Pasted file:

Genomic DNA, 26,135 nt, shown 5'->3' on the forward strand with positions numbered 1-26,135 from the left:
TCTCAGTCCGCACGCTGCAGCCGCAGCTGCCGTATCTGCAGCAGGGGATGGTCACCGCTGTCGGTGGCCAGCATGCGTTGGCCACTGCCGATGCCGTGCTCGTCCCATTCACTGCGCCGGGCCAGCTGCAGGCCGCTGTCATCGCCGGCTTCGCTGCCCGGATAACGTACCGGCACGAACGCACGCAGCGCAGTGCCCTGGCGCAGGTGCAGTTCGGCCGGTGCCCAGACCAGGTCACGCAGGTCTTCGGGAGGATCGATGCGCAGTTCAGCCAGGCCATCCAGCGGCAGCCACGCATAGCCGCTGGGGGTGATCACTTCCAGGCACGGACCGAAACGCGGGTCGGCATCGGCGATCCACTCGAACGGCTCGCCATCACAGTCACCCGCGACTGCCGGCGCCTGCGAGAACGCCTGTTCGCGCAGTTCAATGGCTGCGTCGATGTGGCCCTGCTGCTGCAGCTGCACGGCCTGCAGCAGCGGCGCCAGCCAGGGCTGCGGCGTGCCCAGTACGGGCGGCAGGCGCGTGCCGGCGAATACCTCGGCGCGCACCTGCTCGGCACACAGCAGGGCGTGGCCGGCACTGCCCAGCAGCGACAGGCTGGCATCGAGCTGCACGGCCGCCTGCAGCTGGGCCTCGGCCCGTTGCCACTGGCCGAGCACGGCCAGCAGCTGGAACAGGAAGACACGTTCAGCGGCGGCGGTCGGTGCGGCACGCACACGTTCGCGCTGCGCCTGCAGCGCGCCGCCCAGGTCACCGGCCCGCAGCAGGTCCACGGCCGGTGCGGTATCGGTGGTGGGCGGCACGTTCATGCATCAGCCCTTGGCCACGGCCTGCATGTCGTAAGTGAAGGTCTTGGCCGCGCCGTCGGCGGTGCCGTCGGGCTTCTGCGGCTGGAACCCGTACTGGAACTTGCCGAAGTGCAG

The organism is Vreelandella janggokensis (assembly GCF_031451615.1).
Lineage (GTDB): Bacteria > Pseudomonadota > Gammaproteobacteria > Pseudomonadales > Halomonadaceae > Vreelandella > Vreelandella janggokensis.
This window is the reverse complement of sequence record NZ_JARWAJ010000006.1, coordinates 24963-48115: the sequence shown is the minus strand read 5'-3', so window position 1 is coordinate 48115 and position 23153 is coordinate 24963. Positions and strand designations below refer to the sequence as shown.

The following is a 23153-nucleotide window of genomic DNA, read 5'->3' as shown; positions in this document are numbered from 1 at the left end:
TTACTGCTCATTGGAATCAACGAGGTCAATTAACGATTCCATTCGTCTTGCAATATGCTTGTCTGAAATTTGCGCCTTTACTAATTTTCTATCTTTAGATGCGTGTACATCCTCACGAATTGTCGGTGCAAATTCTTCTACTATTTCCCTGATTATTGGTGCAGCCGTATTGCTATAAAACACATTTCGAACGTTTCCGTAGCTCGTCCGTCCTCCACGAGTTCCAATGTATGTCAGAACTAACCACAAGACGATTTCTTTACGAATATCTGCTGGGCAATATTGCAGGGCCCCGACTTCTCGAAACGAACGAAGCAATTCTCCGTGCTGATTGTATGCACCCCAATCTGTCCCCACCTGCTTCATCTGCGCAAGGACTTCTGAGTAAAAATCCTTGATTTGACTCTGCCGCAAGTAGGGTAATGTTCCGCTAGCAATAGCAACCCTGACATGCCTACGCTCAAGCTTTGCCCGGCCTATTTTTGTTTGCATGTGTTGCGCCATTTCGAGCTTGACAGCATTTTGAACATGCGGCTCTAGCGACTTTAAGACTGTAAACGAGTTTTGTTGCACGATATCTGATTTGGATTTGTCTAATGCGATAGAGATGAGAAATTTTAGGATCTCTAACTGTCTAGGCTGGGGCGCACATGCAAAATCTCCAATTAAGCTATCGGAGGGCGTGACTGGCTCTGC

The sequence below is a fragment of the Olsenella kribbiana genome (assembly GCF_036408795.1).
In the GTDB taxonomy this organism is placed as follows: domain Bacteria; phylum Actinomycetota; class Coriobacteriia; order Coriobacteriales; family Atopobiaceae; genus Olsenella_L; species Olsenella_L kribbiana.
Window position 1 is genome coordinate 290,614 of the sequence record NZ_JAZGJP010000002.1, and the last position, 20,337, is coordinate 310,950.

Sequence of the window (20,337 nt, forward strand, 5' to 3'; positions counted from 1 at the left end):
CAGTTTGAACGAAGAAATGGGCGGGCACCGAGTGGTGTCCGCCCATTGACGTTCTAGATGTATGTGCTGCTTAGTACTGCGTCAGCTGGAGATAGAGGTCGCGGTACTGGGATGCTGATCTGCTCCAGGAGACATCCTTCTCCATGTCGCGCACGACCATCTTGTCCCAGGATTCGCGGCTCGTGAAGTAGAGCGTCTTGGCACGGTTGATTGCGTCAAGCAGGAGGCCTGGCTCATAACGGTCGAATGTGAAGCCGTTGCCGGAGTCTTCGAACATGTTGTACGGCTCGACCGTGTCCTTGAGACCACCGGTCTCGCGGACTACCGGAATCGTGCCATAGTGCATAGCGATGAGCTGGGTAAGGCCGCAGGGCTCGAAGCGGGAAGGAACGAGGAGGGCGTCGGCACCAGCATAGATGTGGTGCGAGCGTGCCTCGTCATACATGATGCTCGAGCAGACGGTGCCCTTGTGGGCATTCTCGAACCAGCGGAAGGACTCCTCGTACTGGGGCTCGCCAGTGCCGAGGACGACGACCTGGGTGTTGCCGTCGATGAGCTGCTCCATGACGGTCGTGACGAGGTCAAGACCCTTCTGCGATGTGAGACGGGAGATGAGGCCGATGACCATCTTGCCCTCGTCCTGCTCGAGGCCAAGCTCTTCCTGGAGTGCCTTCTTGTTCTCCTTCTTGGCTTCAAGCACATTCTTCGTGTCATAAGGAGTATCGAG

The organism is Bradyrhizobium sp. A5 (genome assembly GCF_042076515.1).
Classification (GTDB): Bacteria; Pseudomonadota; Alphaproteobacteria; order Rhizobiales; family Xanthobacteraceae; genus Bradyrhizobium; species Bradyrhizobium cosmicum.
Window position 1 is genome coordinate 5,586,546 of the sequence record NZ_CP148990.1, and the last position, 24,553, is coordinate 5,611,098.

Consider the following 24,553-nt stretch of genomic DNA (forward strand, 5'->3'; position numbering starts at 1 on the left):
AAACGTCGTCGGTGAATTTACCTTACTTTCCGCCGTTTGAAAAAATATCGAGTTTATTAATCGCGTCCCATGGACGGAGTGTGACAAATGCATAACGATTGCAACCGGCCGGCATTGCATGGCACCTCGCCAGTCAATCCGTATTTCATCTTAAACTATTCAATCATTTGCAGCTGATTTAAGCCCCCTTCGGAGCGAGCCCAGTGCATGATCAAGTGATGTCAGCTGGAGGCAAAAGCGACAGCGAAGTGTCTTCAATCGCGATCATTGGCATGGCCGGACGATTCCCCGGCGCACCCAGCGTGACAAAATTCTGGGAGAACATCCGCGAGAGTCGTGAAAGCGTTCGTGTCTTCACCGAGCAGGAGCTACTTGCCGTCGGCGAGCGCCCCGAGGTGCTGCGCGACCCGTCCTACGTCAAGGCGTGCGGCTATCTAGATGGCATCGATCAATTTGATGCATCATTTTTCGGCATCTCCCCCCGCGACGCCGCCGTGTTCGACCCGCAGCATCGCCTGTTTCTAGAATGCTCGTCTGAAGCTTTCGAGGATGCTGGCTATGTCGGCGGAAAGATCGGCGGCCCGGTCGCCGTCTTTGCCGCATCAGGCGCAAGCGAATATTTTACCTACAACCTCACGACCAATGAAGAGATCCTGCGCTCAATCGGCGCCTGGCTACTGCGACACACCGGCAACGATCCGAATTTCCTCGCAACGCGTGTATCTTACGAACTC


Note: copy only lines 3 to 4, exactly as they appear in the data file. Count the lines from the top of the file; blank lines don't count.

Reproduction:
The organism is Vreelandella janggokensis (assembly GCF_031451615.1).
Lineage (GTDB): Bacteria > Pseudomonadota > Gammaproteobacteria > Pseudomonadales > Halomonadaceae > Vreelandella > Vreelandella janggokensis.